The United States will withdraw 12,000 troops from military bases in Germany. Half would return to the United States and the rest would be strategically distributed in the region.

According to the plan announced on Wednesday, July 29, by Defense Secretary Mark Esper, of the 36,000 soldiers currently in Germany, just over 24,000 will remain. Of the nearly 12,000 who will be withdrawn, 5,600 will be relocated to other European countries and the rest will be transferred to different bases in the United States. Esper pointed out that with 24,000 troops in the U.S. service, Germany continues to be the NATO member country that hosts the largest number of troops. 

The 6,400 forces who will return to the United States will not mean less support for our NATO allies, simply that instead of having forces permanently stationed in Germany, other military units will begin rotating deployments further east in more strategic locations, such as near the Black Sea region Esper said.

When asked what the goal of these moves was, Esper said, “These changes will achieve the core principles of improving U.S.-NATO deterrence, strengthening NATO, reassuring allies, and improving U.S. strategic flexibility.”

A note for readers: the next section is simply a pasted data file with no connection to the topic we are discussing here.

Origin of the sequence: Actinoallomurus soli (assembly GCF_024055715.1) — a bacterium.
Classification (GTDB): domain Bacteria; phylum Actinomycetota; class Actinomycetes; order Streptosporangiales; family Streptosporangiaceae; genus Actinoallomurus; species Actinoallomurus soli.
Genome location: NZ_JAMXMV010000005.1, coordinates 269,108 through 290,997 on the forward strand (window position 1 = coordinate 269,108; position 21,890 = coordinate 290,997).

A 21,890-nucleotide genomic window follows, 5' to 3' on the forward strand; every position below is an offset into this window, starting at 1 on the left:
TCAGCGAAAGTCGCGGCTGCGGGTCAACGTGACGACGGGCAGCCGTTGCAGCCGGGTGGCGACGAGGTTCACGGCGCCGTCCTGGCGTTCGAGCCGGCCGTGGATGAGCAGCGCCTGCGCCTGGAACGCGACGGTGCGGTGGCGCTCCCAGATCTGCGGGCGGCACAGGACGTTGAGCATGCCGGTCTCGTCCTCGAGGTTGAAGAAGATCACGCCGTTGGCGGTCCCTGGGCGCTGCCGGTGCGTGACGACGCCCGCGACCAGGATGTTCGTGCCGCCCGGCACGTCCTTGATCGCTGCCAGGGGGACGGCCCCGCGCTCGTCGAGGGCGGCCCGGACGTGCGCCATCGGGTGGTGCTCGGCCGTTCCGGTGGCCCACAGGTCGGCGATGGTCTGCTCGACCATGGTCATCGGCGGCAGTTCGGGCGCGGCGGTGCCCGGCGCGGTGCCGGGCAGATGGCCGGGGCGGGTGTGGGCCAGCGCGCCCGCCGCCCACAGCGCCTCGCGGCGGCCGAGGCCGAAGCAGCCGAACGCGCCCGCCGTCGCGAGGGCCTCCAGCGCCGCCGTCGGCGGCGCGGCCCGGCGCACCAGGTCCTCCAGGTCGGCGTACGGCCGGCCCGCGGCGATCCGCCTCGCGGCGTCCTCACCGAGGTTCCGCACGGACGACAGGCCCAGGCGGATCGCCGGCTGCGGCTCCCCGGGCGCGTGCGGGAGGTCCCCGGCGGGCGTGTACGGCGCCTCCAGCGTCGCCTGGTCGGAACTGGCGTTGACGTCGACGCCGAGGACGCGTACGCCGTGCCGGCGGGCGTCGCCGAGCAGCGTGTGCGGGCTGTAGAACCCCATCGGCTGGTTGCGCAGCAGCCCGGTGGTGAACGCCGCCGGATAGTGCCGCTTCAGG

Several of the forces will go to Italy, while the headquarters of the U.S. European Command and the European Special Operations Command will be relocated from Stuttgart, Germany, to Belgium. Other troops will move east to the Black Sea and Baltic Sea regions.

“We’re moving forces out of central Europe, Germany, where they’ve been since the Cold War,” Esper said. He said that forces will be shifted closer to Russia, “where our newest allies are.” Esper added that some troops may be temporarily deployed to the Baltics.

Extending forces eastward is a clear message to Russia that the United States has not reduced its commitment to the region and is ready to protect Eastern Europe from any aggression by Moscow.

President Trump at a press conference did not hide his anger with the German government and also gave other reasons to explain why the troops were being withdrawn, “Germany is delinquent. They haven’t paid their fees. They haven’t paid their NATO fees.  And they’re way off, and they’ve been off for years, and they have no intention of paying it.  And the United States has been taken advantage of on trade and on military and on everything else for many years, and I’m here and I’ve been straightening it out.”

He added that he might reconsider the decision to withdraw troops from Germany if they start paying their bills again.